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I posted a thread last week about my failure at sourdough pandoro, I tried again this weekend (going through the whole sweet starter babysitting again!), and got much better results this time! Last time I added butter too fast and the dough collapsed, this time I made sure that butter was added a bit at a time, and my mixer was at speed 1 (slowest setting) when mixing in butter. I still lost some gluten after mixing in the butter (the windowpane test was weaker than before the butter was added), but after several folds, the dough was strong enough.The real interesting part was the final proofing. OMG, it took forever. I followed Foolishpoolish's great recipe, and he indicated 12 hours for the final rise. I put it at room temperature for the first 6 hours, nothing. Moved to my oven and turned pilot light on (so it's about 85F inside) for the evening, after 10 hours (and I actually woke up several times during the night to check it, in fear of overproofing), it still shy of reaching the top of the mold. I had to go to meet my workout partner at that point. Didn't want to risk overproofing, I moved the baby again to room temperature. 3 hours later I got home, it's reached the top of the mold but not domed over, and it's been 19 hours! At that point, I had to leave the house soon, so I went ahead and baked it.

All turned out well, it got enough of a boost in the oven

Gotta say, after one bite of the bread, I thought all this trouble of keepig the sweet starter, multiple long fermentations, hours of mixing, endless waiting were all worthwhile! The taste and crumb was rich but INCREDIBLY light and airy and soft. 


Thank you, FP for you great recipe here:

Several notes:

-I did add cocoa butter, which I found at Whold Foods, cosmetic aisle;

-I used 550g of dough in my 9 cup pandoro pan(here:

-After last week's failure, I halved the recipe this time, what a mistake. The bread was devoured in <2 hours after it's cooled. Much shorter than any of the rising time!

-I made extra dough into little muffin sized rolls. Not as good as the big pandoro one, too much crust, not enough soft airy crumb.

-In order to keep up with the sweet starter, I pulled desperate measures like putting it in a cooler and bring it to work, then add a cup of hot water inside. I got funny questions and looks when I fed the starter.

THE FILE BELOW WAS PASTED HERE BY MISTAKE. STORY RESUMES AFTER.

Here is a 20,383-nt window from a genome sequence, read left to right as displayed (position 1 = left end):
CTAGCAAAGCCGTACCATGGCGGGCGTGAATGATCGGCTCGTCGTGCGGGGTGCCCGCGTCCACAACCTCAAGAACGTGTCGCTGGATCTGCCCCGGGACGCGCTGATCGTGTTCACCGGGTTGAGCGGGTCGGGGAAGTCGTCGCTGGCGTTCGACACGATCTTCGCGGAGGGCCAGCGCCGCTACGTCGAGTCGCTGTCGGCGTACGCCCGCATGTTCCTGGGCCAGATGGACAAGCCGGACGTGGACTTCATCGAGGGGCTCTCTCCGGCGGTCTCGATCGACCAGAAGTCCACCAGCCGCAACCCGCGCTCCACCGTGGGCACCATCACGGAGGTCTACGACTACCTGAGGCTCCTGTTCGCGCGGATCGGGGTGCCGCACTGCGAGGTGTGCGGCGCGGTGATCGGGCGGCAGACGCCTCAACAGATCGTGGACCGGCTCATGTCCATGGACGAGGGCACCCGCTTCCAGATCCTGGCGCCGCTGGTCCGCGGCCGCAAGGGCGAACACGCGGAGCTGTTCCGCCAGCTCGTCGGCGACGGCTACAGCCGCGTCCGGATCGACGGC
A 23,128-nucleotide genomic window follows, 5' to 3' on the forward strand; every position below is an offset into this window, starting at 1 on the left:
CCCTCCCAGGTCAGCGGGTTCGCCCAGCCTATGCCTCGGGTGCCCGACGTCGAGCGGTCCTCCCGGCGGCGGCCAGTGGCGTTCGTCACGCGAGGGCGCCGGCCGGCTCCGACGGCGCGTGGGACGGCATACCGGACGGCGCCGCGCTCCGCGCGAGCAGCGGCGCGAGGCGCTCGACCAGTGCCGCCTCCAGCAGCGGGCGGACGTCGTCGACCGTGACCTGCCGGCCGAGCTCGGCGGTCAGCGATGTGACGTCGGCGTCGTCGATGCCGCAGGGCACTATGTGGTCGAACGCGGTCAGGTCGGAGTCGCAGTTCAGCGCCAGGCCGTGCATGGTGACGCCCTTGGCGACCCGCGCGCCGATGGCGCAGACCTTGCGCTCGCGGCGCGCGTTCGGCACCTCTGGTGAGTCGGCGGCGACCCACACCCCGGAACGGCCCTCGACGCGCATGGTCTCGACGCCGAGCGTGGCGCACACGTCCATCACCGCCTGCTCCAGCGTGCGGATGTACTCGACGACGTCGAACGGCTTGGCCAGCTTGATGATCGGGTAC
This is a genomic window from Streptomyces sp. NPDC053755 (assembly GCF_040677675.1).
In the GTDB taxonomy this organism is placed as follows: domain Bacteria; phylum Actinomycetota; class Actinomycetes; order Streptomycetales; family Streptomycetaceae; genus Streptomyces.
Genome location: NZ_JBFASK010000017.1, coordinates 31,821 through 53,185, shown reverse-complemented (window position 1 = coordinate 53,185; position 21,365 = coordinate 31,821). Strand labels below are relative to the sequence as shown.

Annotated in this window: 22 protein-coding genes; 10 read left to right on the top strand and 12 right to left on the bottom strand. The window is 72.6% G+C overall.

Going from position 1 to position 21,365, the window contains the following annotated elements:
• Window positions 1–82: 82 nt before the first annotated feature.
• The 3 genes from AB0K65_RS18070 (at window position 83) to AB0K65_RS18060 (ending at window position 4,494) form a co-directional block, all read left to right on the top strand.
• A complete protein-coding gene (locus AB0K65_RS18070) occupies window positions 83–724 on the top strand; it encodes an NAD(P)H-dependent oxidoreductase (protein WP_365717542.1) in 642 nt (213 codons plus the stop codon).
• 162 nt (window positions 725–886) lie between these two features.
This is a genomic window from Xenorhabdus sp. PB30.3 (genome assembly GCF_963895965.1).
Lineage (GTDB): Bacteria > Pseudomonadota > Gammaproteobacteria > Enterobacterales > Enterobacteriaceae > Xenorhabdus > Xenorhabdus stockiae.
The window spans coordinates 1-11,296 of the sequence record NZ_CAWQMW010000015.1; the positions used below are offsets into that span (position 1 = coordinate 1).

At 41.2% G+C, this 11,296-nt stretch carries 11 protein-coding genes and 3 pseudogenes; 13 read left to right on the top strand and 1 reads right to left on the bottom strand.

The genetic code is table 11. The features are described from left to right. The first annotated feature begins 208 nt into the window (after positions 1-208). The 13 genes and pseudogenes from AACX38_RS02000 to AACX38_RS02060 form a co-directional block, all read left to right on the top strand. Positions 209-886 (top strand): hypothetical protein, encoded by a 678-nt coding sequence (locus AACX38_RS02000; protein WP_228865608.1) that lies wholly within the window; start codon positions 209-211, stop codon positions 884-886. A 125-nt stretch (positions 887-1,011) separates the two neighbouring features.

-Now I want to try the sourdough Pannetone recipe!


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Boy, my oven and I have been busy this holiday.


Firstly, the wreath bread. The dough formula is based on Wild Yeast's cranberry fennel bread here: ,but I used cranberries and pistachio instead for the festive color.

Crunchy crust and a crumb that's full of cranberries and pistachio, yum!


Pumpkin brioche apple tart. The dough formula is from Sherry Yards' "Secret of Baking", the tart concept is from Wild yeast again (

The dough is VERY soft and yummy, rich enough, but not overboard(butter ratio is about 28%). Perfect with the apple, pumpkin seeds filling. I used some fresh cranberries for added tartness. I had leftover dough and made other fun shapes as well.

Babka from Maggie Glezer's "A Blessing of Bread"

Fun shaping method:

Pretty looking and the chocolate filling is very good, if a little too sweet for my family

A rum chestnut pie with some very yummy ingredients: candied chestnuts, chestnut puree, chestnut cream, marscarpone and heavy cream topping with real villina beans... (loosely based on this recipe:

Also made a bunch of cookies to give out as gifts:

Rugelach (VERY loosely based on this recipe:

Linzer cookies (recipe from Dorie Greenspan's "Baking: from my home to yours")

Candy cane cookies

Pumpkin oatmeal cookies

Espresso spritz cookies dipped in white chocolate and pistachio (from Carole Walter's "Great Cookies")

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I jumped ahead in my BBA challenge to make this stollen since I figured it makes a lot more sense to have it now, rather than ... next Jan. It's yummy, with all that dried fruits, how can it not be?!

The shaping instruction in BBA is not that clear IMO. After reading and re-reading, and bugging my Germany friends, I think I figured it out. It's basically two folds like a "Z" shape, with the top flap narrower than the bottom ones. I didn't use almond paste since I baked those as gifts and the recipients prefer it without.

I know the taste improves after a few days(weeks?), but they didn't last that long. All gone after only 2 days.


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I used this recipe found right here on fresh loaf: Thanks! It worked great. Found saffron at my local super market, $7 for 0.5gram, ouch! Found quark at whole foods, another ouch, these breads ain't cheap! However, they look great and taste great! Other than the classic S shape, I also made a few other classic shapes.

With the quark addition, and plenty of kneading, the crumb is incredibly soft and moist, even after 3 days.

Very happy to have tried this fun new bread!